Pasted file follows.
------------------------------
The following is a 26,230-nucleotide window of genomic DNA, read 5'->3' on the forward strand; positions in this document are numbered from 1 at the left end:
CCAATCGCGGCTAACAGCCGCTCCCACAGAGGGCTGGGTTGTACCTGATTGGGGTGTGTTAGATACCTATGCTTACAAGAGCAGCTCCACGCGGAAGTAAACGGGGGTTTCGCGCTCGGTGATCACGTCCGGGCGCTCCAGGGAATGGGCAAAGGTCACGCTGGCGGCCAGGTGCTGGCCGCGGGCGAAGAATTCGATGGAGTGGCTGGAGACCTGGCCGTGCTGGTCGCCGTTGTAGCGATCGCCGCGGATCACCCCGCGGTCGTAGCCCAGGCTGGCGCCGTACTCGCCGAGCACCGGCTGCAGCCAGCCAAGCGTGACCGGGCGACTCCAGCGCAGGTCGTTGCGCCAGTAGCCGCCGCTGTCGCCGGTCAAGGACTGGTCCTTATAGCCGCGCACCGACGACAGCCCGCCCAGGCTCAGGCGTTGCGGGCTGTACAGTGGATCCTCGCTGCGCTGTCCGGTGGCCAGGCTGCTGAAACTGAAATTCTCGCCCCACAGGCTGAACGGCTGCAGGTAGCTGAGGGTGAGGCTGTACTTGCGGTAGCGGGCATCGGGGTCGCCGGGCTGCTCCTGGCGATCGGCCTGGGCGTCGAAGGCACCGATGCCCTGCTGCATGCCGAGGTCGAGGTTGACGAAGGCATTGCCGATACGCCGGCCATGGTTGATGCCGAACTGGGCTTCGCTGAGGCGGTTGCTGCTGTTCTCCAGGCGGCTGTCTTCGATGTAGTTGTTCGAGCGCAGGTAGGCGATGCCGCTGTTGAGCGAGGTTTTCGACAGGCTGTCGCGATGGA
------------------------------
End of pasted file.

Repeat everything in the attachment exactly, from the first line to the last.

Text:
The following is a 26,230-nucleotide window of genomic DNA, read 5'->3' on the forward strand; positions in this document are numbered from 1 at the left end:
CCAATCGCGGCTAACAGCCGCTCCCACAGAGGGCTGGGTTGTACCTGATTGGGGTGTGTTAGATACCTATGCTTACAAGAGCAGCTCCACGCGGAAGTAAACGGGGGTTTCGCGCTCGGTGATCACGTCCGGGCGCTCCAGGGAATGGGCAAAGGTCACGCTGGCGGCCAGGTGCTGGCCGCGGGCGAAGAATTCGATGGAGTGGCTGGAGACCTGGCCGTGCTGGTCGCCGTTGTAGCGATCGCCGCGGATCACCCCGCGGTCGTAGCCCAGGCTGGCGCCGTACTCGCCGAGCACCGGCTGCAGCCAGCCAAGCGTGACCGGGCGACTCCAGCGCAGGTCGTTGCGCCAGTAGCCGCCGCTGTCGCCGGTCAAGGACTGGTCCTTATAGCCGCGCACCGACGACAGCCCGCCCAGGCTCAGGCGTTGCGGGCTGTACAGTGGATCCTCGCTGCGCTGTCCGGTGGCCAGGCTGCTGAAACTGAAATTCTCGCCCCACAGGCTGAACGGCTGCAGGTAGCTGAGGGTGAGGCTGTACTTGCGGTAGCGGGCATCGGGGTCGCCGGGCTGCTCCTGGCGATCGGCCTGGGCGTCGAAGGCACCGATGCCCTGCTGCATGCCGAGGTCGAGGTTGACGAAGGCATTGCCGATACGCCGGCCATGGTTGATGCCGAACTGGGCTTCGCTGAGGCGGTTGCTGCTGTTCTCCAGGCGGCTGTCTTCGATGTAGTTGTTCGAGCGCAGGTAGGCGATGCCGCTGTTGAGCGAGGTTTTCGACAGGCTGTCGCGATGGA